# COMSOL Blog

## Coupling Transport and Solid Mechanics Models for Better Puffed Rice

##### Edmund Dickinson | November 20, 2013

In my work at COMSOL, it’s always interesting to see how broad the field of heat transfer can be. Far from being limited to steel ingots and CPU fans, researchers often use COMSOL Multiphysics to study heat transfer in food manufacturing. One good example of this is the study of thermal and mechanical effects in the production of puffed rice, which was presented at the COMSOL Conference 2013 in Boston.

Rice kernel. Image by T. Gulati
and A. Datta, obtained from
their poster submission.

### Physics in Food Processing

Researcher Tushar Gulati and group leader Professor Ashim Datta at Cornell University specialize in applying physical methods, such as simulation with COMSOL Multiphysics, to problems in food science. Getting food right — high quality food, every time — demands control and understanding of the right amounts of heat and water content.

When we optimize the quality of our cooking in the kitchen, we normally do it by trial and error — boil for a little longer, use a little less heat on the flame, and see if it tastes better or worse than last time. For industrial food processing, though, this is not an efficient route. It may be very expensive or time-consuming to set up a large number of batches of product in order to establish the right cooking conditions to give consistently high-quality results.

Therefore, industrial food process design rests on engineering principles, including computer-aided engineering such as simulation. Computational modeling of food products allows for better understanding of the physical and chemical processes that control cooking, and it allows different conditions to be tested cheaply and quickly. From the results of a model, an engineer can predict optimal conditions for quality control in puffed rice manufacturing.

### The Problem of Puffed Rice

Gulati and Datta considered the phenomena involved in the preparation of puffed rice, in which rapid heating of the wet, parboiled rice grains causes water evaporation. The water vapor is trapped in the porous structure of the rice grain and so the grain becomes pressurized and expands before the vapor escapes, giving the familiar “puffed” effect.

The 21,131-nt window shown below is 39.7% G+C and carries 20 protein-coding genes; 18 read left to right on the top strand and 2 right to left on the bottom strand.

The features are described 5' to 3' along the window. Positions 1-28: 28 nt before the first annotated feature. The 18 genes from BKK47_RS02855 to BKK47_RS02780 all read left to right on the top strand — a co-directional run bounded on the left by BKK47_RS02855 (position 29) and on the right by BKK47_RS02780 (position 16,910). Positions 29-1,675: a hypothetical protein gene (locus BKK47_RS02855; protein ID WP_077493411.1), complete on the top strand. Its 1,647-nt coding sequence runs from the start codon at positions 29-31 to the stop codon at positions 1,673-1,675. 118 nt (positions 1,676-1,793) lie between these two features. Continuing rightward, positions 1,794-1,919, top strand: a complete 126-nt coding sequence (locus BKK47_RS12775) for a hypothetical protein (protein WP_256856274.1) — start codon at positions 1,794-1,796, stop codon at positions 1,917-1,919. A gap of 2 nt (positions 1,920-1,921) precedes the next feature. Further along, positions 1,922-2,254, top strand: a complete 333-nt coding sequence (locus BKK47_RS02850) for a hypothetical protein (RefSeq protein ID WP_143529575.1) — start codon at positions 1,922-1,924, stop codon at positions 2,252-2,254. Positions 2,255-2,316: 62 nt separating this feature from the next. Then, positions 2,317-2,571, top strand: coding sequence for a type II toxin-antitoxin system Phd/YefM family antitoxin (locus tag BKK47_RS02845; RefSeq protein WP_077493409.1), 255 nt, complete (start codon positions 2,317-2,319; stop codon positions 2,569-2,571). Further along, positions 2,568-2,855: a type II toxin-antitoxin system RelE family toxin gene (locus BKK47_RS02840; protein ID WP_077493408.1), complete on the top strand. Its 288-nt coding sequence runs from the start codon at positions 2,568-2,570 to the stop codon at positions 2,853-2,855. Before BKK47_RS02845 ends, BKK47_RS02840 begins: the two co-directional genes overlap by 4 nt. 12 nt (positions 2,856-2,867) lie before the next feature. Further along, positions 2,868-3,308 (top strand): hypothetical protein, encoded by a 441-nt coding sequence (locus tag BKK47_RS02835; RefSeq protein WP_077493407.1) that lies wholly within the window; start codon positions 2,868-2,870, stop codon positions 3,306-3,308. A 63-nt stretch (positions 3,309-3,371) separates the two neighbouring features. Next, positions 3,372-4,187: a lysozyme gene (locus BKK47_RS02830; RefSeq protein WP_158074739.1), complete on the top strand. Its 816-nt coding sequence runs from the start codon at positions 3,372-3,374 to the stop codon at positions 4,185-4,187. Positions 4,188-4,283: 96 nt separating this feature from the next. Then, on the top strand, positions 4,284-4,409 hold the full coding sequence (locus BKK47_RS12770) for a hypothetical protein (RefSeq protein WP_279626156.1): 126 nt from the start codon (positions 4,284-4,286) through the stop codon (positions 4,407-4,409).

As the Cornell team explain in their poster, the extent to which each rice grain grows (“volume expansion”) is a major quality marker for puffed rice products. Hence, they sought to predict this volume expansion from the cooking conditions and the properties of the rice grain itself.

### Coupling Heat and Mass Transport with Solid Mechanics to Analyze Puffing of Rice

To combine all of the necessary phenomena in a single model, the multiphysics capabilities of COMSOL Multiphysics proved ideal. A single user interface can be used to couple the full range of physical effects involved in rice puffing, even though they come from traditionally separate areas of physics. The predictive model had to include many different effects: transport of heat in the rice grain through conduction and convection; the vaporization of water and the transport of water and water vapor within the pores of the rice grain; and the permanent (plastic) shape change of the rice grain due to the pressure acting on the solid structure.

By including all of the above effects, the puffing of rice could be modeled with high fidelity, with fewer approximations required to implement the simulation. The results showed that a lighter, more porous grain allowed for faster evaporation, which in turn increased the internal pressure on the rice grain and gave greater volume expansion for a higher quality puffed rice product.

Simulation depicting how much gas pressure is generated as a result of evaporation, volumetric expansion, and
plastic deformation. Image by T. Gulati and A. Datta, taken from their poster submission.

How did Gulati and Datta know that their model worked? As they explain in their abstract, they used high-speed photography to confirm that the shape change and volume expansion of the rice grains were correctly predicted by the model. Measurements of water content of the puffed rice also agreed with the model. This validation by experiment under test conditions suggests that their physical model is a suitably accurate predictor of the physics of the puffed rice problem.

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